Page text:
Between Worlds

Author: Anne Adamson email

Short abstract

I shall be showing some of my paintings and discussing how they were created, attempting to trace a path from the inner landscape of the mind to the image on the canvas. My work is often perceived as representing journeys: I’ll be addressing this idea, with emphasis on the interpretation of figures as pilgrims or refugees.

Long abstract

My work is an exploration of the places between the metaphorical world of the mind and the physical world of the observed or imaginary landscape.

In the act of looking at a painting the viewer can find a place to create their own narrative. I’ll discuss how, in providing this place, I arrive at certain images in my work, often by chance but sometimes deliberately; why I like to create an ambiguity in the paintings so that the viewer is never quite sure of the nature of the territory, who the figures are or where they might be going. I’m aware that the figures in my work, my “citizens of the world”, can be perceived as refugees or pilgrims. Placing these unnamed people in an unknown landscape or situation can create a sense of unease and disquiet, reflecting thoughts of displacement and flight. Where groups of figures are seen heading in the same direction towards an unseen destination off the edge of the canvas, they are sometimes interpreted as pilgrims.

The spatial relationship between the figures, whether they are on the same picture plane or separated out across the canvas, can lead to speculation about their identity and personal relationships.

Discarded items or remains of structures can sometimes be seen in the paintings. These can give rise to questions about the nature of place and, with the notable absence of figures in these particular paintings, whether the land has been inhabited or occupied and then abandoned.

Hostility, hospitality, and home: Connecting Grenfell, Windrush, and Brexit.

Author: Tom Selwyn (SOAS) email

Short abstract

None provided.

Long abstract

None provided.

Your dream home awaits you: Painting as social engagement in an Australian public housing renewal project

Author: Katie Hayne (Australian National University) email

Short abstract

This research project combines both art practice and ethnographic methodologies to gain a greater understanding of what makes a home for a public-housing community undergoing displacement.

Long abstract

Public housing in Canberra, Australia's capital, was originally built to house the growing public service workforce of the 1960s. In recent decades, it has become home to lower-income earners, predominantly the unemployed, disabled and elderly, as well as resettled refugees and students. There is a broader community perception that the larger housing precincts and flats are notorious for social problems and disadvantage. In an effort to provide a greater number of better-quality houses which are more distributed across the city the local government has undertaken a project to demolish 1288 units and relocate approximately 1500 tenants over a period of three years. The project is controversial due the 1960s housing being of architectural significance, an example of the post-war international style, and that the relocation has involved moving tenants to outer city areas, away from key services and transport.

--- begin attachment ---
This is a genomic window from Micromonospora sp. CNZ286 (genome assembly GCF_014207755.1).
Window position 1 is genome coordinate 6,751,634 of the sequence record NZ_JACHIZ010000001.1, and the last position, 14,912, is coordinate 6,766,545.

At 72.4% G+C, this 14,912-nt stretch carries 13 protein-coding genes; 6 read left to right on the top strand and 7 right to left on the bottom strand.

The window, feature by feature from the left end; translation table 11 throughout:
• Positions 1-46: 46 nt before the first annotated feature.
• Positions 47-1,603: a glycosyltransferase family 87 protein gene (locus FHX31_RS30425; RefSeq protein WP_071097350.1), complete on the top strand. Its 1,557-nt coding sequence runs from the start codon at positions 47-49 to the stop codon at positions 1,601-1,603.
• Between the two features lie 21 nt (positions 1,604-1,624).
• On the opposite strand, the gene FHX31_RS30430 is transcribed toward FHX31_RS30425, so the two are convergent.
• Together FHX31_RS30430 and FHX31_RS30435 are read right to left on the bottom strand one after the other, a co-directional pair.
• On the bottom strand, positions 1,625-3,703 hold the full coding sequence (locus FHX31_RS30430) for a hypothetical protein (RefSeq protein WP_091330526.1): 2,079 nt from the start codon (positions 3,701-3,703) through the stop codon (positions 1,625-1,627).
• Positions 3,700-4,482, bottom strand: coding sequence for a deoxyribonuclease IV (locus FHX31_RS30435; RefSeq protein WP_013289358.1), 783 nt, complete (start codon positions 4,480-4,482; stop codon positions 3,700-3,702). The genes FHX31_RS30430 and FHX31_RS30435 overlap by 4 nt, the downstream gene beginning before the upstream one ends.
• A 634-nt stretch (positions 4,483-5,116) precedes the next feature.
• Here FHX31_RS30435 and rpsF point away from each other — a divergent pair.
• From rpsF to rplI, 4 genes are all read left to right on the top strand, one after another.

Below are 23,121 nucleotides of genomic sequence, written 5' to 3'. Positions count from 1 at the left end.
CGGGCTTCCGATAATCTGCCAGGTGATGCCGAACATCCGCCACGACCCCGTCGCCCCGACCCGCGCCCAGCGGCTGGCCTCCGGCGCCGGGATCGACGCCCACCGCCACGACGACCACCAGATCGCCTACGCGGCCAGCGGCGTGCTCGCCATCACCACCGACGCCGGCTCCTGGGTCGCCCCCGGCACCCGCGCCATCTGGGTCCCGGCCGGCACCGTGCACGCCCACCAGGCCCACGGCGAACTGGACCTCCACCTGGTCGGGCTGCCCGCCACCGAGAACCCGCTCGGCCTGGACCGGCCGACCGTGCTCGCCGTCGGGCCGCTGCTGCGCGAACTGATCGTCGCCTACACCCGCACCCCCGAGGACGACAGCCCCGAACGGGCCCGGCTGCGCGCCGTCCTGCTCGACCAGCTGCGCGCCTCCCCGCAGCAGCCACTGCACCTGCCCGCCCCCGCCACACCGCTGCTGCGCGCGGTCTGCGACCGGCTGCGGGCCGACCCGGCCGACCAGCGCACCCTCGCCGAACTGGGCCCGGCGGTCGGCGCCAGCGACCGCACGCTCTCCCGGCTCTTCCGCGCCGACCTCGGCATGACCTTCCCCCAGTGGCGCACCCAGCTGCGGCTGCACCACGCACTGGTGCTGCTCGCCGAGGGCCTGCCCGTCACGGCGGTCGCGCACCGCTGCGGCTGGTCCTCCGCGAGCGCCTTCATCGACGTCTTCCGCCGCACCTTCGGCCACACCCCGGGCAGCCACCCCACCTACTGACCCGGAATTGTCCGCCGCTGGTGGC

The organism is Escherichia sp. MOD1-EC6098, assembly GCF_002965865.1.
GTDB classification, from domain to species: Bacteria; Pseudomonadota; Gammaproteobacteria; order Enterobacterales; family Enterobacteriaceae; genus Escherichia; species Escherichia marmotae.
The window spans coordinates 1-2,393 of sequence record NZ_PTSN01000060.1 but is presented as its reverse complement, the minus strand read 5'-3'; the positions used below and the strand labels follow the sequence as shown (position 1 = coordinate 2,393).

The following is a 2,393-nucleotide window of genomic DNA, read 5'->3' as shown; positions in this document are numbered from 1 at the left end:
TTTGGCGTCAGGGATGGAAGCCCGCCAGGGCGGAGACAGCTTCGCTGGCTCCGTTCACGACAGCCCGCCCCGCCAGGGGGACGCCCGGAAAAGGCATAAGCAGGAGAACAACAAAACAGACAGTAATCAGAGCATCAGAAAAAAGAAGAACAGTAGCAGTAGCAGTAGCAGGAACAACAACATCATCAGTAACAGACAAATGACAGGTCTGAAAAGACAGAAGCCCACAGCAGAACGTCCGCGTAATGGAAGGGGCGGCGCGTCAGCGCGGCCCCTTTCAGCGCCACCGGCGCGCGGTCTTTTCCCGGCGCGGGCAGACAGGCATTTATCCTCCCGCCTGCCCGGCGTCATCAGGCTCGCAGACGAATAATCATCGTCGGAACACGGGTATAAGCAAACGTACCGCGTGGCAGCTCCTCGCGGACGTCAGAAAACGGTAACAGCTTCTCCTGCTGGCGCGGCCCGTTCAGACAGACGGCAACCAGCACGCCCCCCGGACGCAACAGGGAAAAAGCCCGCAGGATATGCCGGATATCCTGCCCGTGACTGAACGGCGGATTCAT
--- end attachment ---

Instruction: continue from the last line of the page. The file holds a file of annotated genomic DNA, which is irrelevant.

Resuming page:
In the early phases of this project it was difficult to identify participants and I will discuss how drawing became a key way of initial engagement; as well as leading to an in-depth understanding of the spatial, environmental, and sensorial aspects of the housing precinct. I will also present a series of my oil paintings and discuss how they were informed by ongoing conversations and participation with residents. Through exploring the relationship between the methodologies of practice-led research and participant observation, the project looks at the tensions and difficulties in crossing disciplines and questions in what ways can painting be a form of ethnography.

Representation of Homemaking, Lived Experience and Inner Turbulence: Archival Research of Overseas Chinese Qiaopi Remittance Letters

Author: Shuhua Chen (University of St Andrews) email

Short abstract

Through archival research of overseas Chinese qiaopi remittance letters, this paper examines how Chinese migrants made sense of their tumultuous lives in sojourning while making their ideas of 'home' manifest through the practice of writing family letters and sending remittances home.

Long abstract